Just wrapped up my first time teaching cartooning at the UAF Visual Art Academy (one of the many such summer camps offered in the Interior community): what a kick in the creative pants those kids were! There were some absolutely fantastic works by a wide range of different styles and skill levels - including some truly astonishing abilities by a several students in particular that it was a genuine joy to see the work of. The two morning classes ran an hour-and-a-half each for two weeks, five days a week, with 8-9 students per session, from 6th-grade to juniors in highschool (from Lathrop, Hutch, Ryan Middle, Hunter Elementary and homeschooled).
Big thanks to Lee Post (esp. for the Ivan Brunetti tip) and Robin Feinman for the assist: after getting called up on short notice I was apprehensive on being prepared, but with some helpful tips and culling reworked/scaled-back exercises from previous cartooning courses and workshops I think it went well enough. Extra-special thanks go to all the behind-the-scene folks who helped facilitate the academy and Director Todd Sherman - it's a huge endeavor especially condensed over such a comparatively brief time. To pick just one highlight, it was awesome to see the reaction of four of my students whose classwork adorned the annual tshirt design (and great job on such short turnaround Trademark Screenprinting).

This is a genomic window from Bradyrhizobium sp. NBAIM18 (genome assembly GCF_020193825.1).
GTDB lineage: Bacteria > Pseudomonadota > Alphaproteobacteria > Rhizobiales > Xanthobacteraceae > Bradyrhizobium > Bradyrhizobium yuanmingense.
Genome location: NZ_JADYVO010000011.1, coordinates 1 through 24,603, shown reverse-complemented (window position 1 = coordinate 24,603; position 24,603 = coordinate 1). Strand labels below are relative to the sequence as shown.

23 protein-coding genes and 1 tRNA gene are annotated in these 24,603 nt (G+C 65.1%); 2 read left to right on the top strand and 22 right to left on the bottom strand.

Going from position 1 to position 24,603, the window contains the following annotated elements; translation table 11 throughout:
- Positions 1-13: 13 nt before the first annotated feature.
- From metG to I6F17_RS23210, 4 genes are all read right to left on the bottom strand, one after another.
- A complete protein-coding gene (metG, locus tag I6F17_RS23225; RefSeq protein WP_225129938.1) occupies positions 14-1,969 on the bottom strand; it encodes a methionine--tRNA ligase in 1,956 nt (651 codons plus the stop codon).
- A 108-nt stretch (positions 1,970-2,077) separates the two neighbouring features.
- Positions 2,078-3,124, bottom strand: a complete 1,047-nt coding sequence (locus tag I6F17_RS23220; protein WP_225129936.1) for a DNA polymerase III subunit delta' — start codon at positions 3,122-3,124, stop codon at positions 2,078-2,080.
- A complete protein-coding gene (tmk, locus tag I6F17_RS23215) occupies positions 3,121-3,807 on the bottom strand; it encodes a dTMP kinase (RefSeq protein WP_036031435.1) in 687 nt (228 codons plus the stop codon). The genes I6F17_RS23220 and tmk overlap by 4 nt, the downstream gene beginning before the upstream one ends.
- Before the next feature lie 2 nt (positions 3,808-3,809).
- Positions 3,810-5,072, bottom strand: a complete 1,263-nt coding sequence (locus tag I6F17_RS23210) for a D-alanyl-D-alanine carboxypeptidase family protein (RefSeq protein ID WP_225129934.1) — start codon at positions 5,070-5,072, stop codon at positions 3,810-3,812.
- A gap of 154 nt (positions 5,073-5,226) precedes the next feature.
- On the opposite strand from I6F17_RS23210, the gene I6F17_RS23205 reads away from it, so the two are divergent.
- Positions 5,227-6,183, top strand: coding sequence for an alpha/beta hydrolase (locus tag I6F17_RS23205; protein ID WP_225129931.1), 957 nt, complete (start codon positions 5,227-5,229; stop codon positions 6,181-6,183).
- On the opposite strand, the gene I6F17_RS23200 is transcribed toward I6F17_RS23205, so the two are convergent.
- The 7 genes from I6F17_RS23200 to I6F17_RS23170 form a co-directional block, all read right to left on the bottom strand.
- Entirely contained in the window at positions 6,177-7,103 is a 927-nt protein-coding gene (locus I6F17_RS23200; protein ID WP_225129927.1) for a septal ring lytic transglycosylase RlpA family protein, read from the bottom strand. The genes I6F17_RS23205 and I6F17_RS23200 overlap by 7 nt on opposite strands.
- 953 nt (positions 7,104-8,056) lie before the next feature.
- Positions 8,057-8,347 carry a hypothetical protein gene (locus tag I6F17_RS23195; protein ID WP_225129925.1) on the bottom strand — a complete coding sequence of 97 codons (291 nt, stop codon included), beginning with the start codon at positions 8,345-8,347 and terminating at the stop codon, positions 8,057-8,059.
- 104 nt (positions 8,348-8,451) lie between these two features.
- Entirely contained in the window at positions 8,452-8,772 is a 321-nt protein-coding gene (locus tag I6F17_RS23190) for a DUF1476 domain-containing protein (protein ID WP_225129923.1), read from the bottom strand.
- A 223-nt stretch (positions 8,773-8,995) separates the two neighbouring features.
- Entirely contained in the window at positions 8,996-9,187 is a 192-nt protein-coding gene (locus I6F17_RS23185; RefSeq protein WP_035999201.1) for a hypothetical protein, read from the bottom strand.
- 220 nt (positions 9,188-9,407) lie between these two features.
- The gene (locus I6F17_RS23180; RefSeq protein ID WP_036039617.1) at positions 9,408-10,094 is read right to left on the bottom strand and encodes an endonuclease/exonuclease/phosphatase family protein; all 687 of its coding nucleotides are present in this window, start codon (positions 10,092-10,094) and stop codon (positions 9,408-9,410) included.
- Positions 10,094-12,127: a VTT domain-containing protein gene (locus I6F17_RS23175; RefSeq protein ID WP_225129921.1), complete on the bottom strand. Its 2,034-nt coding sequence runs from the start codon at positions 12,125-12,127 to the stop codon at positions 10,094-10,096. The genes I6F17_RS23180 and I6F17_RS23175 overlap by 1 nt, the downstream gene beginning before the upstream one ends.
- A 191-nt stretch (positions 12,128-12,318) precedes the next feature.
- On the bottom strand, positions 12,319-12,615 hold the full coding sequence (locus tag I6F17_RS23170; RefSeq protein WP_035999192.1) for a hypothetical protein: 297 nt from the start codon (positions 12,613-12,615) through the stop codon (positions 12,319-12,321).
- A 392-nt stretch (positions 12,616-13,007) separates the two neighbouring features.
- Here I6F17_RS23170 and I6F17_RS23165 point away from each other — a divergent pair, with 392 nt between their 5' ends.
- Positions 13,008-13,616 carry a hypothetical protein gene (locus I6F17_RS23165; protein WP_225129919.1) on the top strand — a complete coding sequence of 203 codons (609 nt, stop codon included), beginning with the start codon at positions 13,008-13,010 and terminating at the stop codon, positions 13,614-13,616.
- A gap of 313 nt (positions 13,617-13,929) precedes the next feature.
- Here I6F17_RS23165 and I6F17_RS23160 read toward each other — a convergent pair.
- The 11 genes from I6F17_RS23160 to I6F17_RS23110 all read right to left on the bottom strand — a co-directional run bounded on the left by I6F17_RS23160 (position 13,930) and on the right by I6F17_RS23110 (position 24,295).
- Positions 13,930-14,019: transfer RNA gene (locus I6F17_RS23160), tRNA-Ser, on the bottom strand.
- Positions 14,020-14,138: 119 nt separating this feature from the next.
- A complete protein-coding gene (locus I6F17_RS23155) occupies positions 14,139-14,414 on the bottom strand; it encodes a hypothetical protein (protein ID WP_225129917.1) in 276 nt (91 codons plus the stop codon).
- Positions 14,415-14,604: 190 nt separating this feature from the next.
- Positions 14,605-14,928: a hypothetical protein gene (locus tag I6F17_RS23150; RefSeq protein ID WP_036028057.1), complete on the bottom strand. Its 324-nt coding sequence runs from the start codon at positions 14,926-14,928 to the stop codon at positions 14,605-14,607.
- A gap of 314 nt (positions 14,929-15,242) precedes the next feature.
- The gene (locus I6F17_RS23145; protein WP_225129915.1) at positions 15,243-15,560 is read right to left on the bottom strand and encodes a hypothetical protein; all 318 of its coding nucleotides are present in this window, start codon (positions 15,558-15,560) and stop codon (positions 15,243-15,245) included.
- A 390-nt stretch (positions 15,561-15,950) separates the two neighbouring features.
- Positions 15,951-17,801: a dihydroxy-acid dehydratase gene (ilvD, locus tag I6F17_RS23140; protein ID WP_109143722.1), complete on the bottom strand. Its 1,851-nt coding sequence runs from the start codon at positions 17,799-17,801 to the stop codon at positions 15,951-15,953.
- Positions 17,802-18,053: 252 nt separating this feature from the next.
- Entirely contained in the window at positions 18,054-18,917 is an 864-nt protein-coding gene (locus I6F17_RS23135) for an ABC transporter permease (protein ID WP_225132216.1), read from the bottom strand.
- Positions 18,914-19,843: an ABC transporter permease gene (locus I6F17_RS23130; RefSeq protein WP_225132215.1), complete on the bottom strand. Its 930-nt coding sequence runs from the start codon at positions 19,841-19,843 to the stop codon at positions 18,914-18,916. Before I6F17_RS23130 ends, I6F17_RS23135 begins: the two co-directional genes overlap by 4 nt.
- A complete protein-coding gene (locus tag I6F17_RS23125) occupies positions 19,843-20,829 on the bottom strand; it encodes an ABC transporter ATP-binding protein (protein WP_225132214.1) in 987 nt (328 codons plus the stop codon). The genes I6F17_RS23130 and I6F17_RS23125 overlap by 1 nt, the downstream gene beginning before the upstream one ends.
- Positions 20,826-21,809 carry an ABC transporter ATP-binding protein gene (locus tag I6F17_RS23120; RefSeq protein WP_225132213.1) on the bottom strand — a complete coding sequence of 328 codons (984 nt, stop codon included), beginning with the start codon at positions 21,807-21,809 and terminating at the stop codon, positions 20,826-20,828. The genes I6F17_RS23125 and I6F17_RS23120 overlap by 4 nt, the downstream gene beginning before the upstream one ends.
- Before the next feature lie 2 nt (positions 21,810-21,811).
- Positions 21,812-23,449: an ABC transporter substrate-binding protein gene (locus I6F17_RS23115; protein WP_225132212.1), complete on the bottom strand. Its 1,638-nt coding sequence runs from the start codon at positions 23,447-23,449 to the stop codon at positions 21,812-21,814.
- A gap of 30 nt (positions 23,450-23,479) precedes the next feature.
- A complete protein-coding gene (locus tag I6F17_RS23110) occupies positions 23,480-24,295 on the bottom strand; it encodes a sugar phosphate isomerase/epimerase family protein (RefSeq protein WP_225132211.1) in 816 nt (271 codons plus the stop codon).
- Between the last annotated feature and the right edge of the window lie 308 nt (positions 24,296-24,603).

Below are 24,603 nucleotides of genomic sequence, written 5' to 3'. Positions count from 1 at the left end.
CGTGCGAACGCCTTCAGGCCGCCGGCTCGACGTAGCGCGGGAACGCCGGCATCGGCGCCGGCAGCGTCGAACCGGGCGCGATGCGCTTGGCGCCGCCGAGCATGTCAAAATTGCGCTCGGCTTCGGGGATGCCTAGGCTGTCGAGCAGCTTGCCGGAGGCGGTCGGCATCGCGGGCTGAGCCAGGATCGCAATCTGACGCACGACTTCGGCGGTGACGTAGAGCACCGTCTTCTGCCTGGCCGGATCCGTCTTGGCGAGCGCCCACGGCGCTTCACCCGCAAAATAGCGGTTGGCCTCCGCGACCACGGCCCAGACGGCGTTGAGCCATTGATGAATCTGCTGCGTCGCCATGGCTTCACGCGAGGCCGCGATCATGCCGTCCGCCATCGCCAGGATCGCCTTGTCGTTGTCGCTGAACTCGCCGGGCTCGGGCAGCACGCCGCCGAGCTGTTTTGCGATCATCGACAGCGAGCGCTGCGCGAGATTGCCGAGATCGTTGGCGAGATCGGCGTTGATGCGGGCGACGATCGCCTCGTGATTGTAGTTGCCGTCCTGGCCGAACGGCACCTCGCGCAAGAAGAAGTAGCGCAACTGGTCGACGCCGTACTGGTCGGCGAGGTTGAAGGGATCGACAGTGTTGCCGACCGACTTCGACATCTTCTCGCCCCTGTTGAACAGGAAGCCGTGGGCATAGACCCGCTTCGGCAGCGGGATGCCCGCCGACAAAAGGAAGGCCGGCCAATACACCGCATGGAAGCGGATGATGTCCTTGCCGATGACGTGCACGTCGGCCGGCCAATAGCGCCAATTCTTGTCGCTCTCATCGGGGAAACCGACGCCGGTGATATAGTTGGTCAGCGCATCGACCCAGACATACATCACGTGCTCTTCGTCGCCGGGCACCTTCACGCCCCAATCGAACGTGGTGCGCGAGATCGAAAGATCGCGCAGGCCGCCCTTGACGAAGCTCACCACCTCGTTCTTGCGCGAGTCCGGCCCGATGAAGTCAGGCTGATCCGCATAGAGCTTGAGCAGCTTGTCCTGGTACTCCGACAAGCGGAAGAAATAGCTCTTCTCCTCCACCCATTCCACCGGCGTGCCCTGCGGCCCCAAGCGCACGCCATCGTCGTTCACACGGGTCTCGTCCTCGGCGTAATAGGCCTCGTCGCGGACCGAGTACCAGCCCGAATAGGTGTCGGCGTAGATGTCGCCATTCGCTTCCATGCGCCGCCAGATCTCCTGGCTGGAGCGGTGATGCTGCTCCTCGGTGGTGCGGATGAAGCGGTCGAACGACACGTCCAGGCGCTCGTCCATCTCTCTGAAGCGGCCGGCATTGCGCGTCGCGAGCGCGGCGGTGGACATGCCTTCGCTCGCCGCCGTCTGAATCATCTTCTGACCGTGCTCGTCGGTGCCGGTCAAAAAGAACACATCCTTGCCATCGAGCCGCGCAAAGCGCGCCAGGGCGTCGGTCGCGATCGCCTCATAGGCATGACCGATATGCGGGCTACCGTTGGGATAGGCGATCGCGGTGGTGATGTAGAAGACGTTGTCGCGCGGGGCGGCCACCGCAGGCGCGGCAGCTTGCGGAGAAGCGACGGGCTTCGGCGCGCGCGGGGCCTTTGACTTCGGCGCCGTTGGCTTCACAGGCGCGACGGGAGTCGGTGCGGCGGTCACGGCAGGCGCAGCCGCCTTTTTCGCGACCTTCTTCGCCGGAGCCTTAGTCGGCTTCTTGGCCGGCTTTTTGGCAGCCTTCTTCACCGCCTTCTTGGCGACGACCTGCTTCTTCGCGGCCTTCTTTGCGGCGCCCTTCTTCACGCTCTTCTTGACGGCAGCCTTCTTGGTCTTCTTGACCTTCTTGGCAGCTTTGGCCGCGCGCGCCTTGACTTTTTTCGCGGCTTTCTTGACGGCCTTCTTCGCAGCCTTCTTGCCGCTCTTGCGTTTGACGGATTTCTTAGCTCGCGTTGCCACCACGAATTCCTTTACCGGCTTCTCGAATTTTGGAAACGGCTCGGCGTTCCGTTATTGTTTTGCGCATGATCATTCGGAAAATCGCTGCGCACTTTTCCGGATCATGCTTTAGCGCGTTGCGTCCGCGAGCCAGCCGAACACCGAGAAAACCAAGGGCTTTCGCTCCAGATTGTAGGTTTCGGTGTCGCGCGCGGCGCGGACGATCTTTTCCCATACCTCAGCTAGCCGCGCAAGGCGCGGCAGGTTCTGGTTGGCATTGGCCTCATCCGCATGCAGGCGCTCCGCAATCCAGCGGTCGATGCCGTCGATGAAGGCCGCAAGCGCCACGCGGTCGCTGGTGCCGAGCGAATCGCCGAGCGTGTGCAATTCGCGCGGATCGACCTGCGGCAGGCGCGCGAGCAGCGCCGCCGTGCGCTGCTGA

True story: You know your cartooning class rocks and everybody's really really into what they're drawing when there's a freakin' earthquake and nobody even notices. Most days I got the distinct impression that most of the students attending this camp would have been more than happy just left alone to draw whatever comics that they had cookin' up on the back burners in their brains.
I usually spent time after class making copies and posting student work up in the hallway display cases. Cumulatively this meant a veritable wallpapering of the department, and we didn't even need to have submissions to the gala gallery exhibition on the last week of camp, we just showcased the collaborative script/pencil/ink/color pages in the main hallway, and kept up a smorgasbord of samples from other assignments in the secondary cases.
|Spreading like an infection throughout the department halls|
Random things learned: My beaver "chop" logo actually looks like a cyclops with buckteeth; "gag" cartoons are called that because if you eat them, they will in fact make you gag; a front/back/side and 3/4's view of a character design doesn't work all that well if your character is an egg; also got turned onto Ross Campbell's "Wet Moon" and Guy Delisle's "Burma Chronicles."